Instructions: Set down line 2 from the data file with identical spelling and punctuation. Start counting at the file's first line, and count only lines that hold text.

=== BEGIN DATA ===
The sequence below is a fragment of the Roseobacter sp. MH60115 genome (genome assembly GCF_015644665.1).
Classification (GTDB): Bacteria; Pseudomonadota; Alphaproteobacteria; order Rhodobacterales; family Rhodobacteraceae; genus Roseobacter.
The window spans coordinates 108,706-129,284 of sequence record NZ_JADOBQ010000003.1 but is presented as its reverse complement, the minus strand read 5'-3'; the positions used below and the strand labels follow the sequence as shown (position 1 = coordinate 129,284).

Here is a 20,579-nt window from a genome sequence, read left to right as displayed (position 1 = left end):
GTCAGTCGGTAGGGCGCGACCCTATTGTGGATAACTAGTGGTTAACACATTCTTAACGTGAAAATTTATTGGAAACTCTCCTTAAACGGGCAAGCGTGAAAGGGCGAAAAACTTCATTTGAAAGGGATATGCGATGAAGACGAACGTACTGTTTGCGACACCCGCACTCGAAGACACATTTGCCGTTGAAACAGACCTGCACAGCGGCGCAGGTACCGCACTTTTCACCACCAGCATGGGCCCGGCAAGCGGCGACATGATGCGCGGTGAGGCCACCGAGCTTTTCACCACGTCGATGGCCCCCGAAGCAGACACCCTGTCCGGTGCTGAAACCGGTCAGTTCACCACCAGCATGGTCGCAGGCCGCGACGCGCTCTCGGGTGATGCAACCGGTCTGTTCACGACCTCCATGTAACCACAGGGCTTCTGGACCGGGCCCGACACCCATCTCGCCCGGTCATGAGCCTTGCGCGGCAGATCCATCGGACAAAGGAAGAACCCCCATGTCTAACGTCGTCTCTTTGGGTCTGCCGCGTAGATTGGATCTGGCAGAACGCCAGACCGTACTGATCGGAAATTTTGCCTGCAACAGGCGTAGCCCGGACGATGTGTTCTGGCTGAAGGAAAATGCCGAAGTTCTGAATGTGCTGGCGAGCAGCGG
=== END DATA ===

Classification (GTDB): Bacteria; Pseudomonadota; Alphaproteobacteria; order Rhodobacterales; family Rhodobacteraceae; genus Roseobacter.